NEW ORLEANS (AP) - Episcopal leaders meeting in New Orleans have an important vote today. They're weighing their response to Anglican demands that they bar any more gays from becoming bishops. An American bishops' committee has been working on a statement that
could determine whether the global Anglican fellowship splits apart.

MIAMI (AP) - Meet the newest tropical storm. Karen is the 12th storm of the season. It's far out in the Atlantic, more than 1,500 miles east of the Windward Islands.

GREENVILLE, Pa. (AP) - The federal Occupational Safety and Health Administration has fined an aluminum manufacturing company in Mercer County more than $155,000 for alleged health and safety violations. Signature Aluminum of Greenville says it "strongly disputes" many of OSHA's findings.

WASHINGTON, Pa. (AP) - A psychologist says a man scheduled to be tried for a second time in the shooting deaths of two Ohio college students eight years ago is mildly mentally retarded. Ohio psychologist David Hammer says that 27-year-old Terrell Yarbrough has an IQ ranging from 65 to 75. Washington County prosecutors say they want to seek the death penalty.

CREIGHTON, Pa. (AP) - Authorities say a man dismantling a storm-damaged radio tower fell about 100 feet to his death yesterday in East Deer Township. Officials say the man was wearing
some sort of safety belt or harness, but they don't know how if or how it was attached.

PITTSBURGH (AP) - A University of Pittsburgh lab designed to develop vaccines to counter bioterror attacks and deadly pathogens is opening today. The Center for Vaccine Research will be one of 13 in the country that will research methods to fight lethal microbes.

WARREN, Pa. (AP) - The state is working to plug abandoned gas and oil wells in Pennsylvania's drilling areas. The Department of Environmental Protection says the wells can be dangerous if people or wildlife step in them. They also present a contamination risk.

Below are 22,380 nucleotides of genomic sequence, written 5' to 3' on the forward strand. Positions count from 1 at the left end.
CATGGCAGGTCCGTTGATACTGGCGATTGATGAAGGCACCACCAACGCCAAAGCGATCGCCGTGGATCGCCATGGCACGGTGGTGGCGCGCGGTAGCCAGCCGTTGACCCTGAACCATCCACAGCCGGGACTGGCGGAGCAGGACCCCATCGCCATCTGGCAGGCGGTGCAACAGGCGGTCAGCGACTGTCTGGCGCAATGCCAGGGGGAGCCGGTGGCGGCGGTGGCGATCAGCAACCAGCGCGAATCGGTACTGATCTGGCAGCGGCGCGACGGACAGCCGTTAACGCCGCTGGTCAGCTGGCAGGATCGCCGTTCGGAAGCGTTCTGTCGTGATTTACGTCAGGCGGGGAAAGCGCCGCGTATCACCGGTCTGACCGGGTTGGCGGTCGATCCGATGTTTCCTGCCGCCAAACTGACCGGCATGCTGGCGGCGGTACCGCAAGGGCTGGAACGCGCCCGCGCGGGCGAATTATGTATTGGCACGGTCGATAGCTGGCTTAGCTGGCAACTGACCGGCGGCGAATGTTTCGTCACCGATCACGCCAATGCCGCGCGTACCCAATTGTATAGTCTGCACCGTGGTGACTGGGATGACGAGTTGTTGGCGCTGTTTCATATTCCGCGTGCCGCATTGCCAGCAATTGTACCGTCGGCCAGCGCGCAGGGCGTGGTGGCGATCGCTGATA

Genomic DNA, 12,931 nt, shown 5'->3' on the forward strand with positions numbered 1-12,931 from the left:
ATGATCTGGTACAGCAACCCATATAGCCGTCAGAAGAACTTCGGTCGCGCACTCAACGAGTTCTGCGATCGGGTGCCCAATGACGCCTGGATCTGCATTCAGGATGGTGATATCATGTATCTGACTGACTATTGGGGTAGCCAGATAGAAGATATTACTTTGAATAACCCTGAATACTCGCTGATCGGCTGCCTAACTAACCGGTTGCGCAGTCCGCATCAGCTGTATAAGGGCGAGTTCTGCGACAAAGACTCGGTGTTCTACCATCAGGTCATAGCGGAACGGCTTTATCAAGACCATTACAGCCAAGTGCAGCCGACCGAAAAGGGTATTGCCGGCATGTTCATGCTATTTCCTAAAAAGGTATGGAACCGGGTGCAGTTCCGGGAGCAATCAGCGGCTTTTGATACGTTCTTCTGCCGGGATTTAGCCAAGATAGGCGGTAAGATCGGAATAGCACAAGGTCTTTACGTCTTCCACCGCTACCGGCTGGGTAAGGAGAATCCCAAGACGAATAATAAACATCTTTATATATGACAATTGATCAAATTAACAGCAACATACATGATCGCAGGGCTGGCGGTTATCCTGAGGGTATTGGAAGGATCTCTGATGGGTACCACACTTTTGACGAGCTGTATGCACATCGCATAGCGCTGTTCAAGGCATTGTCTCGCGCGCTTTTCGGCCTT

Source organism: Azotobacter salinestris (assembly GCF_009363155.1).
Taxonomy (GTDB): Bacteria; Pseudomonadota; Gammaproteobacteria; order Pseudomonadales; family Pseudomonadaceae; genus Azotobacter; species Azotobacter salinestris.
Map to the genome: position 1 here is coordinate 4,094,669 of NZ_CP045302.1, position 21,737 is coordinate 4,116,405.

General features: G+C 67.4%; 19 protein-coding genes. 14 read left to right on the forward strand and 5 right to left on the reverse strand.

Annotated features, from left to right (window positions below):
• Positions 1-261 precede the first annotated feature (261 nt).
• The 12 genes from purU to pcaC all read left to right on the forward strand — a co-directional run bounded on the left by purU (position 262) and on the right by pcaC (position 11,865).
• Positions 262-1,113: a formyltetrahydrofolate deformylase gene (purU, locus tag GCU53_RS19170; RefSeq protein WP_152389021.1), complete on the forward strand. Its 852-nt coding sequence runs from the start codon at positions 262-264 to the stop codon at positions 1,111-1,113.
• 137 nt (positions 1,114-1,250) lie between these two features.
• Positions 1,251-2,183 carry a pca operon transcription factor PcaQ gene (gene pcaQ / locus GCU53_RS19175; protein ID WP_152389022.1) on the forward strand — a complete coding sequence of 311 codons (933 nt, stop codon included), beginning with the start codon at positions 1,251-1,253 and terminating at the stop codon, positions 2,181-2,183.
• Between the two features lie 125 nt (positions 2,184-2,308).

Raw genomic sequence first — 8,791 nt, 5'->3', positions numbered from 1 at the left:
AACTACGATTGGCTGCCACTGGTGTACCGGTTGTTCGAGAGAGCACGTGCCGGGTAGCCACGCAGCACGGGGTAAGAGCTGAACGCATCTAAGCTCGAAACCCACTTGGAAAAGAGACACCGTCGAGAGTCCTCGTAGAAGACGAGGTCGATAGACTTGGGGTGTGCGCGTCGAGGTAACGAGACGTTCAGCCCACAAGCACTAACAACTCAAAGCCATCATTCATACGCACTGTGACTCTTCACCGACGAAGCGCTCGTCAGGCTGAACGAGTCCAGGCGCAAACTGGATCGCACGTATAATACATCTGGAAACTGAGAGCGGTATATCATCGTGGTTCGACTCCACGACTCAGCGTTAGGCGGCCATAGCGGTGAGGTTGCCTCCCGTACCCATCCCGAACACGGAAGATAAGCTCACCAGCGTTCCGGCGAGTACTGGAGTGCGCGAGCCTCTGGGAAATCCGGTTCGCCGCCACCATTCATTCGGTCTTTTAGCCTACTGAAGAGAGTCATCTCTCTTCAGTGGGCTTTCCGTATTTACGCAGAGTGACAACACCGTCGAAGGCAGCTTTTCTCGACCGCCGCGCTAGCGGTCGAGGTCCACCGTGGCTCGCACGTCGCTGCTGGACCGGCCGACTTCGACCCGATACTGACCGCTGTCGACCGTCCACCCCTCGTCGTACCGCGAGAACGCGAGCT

Monday, September 24, 2007

Today's News-Monday, September 24th

An Auburn man was severely injured in a two-vehicle crash last night in West Brunswick Township. Just before 8pm, 35-year-old Ronald Kriner was traveling east on Rolling Mill Road near Route 61 and a pickup driven by 27-year-old Eric Daughtry of Shoemakersville was northbound on Route 61. State police say that Kriner failed to stop for a red light and crossed Route 61 into the path of Daughtry's truck. He tried to stop and avoid the collision, but hit Kriner’s passenger side. Kriner was flown to Lehigh Valley Hospital for treatment. Daughtry was not injured. Both trucks had severe damage and had to be towed from the scene.

A Barnesville man is in Schuylkill County Prison on assault and harassment charges following an incident in Mahanoy Township Friday night. Frackville state police say that 32-year-old Jonathan Kechula and 21-year-old Amy Merenda were involved in a domestic dispute on Buck Mountain Road. Kechula punched, slapped and poked Merenda in the eye during the scuffle.